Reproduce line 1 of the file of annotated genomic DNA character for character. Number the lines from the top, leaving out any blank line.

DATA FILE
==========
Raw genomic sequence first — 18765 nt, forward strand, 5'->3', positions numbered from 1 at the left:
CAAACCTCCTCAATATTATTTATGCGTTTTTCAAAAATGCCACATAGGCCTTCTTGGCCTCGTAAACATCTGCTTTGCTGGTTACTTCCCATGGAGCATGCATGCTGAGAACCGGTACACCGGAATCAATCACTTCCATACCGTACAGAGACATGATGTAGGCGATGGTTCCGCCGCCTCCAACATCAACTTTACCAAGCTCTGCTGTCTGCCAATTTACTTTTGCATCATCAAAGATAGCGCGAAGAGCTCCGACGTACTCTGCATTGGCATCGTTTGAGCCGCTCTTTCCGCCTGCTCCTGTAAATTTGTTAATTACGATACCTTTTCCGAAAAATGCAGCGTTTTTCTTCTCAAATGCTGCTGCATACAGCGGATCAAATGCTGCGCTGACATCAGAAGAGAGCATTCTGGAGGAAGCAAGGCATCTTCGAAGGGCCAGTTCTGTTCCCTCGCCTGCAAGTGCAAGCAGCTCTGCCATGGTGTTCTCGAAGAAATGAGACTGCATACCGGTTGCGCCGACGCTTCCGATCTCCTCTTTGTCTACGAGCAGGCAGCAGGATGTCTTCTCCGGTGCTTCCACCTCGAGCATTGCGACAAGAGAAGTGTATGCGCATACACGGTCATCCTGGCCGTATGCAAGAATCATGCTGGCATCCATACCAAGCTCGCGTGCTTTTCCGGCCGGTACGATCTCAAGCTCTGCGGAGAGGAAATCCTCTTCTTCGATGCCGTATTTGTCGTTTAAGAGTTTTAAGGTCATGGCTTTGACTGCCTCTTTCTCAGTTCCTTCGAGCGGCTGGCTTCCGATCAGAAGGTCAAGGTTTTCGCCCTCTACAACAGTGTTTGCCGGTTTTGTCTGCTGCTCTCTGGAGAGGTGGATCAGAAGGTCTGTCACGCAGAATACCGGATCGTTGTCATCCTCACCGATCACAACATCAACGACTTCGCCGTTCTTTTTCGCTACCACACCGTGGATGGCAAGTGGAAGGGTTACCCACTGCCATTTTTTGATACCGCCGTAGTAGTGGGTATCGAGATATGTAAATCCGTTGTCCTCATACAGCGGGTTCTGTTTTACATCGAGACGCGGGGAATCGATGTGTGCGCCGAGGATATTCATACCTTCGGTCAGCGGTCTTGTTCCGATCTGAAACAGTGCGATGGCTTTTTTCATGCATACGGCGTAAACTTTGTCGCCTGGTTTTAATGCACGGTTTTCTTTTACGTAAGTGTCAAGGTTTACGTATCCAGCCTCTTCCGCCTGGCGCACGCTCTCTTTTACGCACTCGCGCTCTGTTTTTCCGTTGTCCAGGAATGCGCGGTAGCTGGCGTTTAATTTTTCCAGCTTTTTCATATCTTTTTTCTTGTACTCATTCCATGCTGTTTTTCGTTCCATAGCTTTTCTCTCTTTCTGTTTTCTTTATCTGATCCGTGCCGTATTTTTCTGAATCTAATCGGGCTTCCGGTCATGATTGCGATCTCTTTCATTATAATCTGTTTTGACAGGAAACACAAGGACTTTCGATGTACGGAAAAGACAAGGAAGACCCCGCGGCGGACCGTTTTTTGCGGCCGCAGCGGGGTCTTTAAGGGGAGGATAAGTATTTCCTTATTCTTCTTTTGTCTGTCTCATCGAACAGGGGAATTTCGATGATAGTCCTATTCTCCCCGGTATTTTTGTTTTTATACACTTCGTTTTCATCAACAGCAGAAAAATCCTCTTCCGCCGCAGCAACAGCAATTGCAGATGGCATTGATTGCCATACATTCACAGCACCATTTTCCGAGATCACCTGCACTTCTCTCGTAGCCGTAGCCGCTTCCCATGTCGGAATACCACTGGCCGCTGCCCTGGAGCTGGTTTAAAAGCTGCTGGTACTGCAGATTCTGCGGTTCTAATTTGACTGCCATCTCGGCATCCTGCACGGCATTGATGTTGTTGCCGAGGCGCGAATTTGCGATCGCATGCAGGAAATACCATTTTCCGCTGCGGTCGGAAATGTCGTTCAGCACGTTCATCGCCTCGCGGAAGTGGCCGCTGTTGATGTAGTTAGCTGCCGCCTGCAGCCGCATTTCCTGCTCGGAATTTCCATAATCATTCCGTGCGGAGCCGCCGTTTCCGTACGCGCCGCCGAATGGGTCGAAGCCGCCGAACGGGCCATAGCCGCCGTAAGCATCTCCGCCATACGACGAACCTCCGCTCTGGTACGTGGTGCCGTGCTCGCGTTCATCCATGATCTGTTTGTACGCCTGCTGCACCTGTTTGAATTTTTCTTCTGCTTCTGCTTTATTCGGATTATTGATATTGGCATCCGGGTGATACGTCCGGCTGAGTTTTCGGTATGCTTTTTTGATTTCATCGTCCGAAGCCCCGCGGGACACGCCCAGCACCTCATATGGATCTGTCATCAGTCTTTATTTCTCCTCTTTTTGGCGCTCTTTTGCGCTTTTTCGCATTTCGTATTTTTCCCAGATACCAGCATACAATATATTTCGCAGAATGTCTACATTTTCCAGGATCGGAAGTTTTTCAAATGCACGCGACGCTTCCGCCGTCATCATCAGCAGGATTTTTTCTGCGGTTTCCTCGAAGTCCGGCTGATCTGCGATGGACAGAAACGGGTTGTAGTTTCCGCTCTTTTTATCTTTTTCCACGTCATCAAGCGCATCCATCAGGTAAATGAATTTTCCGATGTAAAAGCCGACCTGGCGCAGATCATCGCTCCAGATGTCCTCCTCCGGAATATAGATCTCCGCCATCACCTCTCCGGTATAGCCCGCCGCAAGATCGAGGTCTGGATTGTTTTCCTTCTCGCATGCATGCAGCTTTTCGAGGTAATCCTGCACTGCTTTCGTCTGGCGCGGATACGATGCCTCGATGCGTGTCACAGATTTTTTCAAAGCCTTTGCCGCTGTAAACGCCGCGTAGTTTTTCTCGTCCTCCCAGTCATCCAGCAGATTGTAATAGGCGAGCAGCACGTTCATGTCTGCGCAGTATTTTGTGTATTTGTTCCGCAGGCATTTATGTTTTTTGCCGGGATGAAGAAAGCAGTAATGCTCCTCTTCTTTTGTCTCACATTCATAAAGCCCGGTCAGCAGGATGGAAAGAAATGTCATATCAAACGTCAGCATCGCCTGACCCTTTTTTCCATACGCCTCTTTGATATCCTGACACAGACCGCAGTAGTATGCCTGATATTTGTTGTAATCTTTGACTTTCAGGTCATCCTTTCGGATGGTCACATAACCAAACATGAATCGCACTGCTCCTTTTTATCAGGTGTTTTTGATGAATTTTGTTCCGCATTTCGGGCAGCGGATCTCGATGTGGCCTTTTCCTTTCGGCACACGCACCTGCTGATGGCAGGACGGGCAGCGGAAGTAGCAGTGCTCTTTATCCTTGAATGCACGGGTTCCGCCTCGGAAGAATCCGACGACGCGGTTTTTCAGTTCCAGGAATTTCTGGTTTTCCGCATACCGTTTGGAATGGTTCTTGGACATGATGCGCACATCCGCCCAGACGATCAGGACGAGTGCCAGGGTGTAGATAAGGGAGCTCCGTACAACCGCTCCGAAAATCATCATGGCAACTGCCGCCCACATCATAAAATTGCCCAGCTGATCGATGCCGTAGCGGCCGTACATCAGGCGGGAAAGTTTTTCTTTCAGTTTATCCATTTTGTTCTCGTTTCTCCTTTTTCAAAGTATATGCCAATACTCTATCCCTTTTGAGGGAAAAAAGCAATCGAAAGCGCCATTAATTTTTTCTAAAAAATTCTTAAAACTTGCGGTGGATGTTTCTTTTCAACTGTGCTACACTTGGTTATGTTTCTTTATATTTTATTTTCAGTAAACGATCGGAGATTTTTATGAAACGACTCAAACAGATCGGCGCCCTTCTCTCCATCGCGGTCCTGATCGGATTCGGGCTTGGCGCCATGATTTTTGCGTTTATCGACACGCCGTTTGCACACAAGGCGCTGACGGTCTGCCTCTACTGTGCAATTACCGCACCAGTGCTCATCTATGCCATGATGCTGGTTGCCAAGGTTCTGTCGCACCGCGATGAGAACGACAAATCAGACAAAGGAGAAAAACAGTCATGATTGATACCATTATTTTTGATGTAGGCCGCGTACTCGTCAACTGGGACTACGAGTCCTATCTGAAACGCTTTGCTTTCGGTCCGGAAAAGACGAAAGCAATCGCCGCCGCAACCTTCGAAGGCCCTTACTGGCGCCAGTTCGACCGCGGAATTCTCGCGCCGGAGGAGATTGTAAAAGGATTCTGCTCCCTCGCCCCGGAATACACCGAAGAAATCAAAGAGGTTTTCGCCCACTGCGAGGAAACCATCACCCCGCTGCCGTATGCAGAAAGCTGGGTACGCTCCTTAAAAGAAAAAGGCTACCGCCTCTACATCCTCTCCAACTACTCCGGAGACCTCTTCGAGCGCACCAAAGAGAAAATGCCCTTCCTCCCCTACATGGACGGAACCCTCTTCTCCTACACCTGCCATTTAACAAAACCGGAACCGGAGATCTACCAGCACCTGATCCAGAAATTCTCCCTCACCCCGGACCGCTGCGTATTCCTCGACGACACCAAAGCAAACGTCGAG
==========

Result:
Raw genomic sequence first — 18765 nt, forward strand, 5'->3', positions numbered from 1 at the left: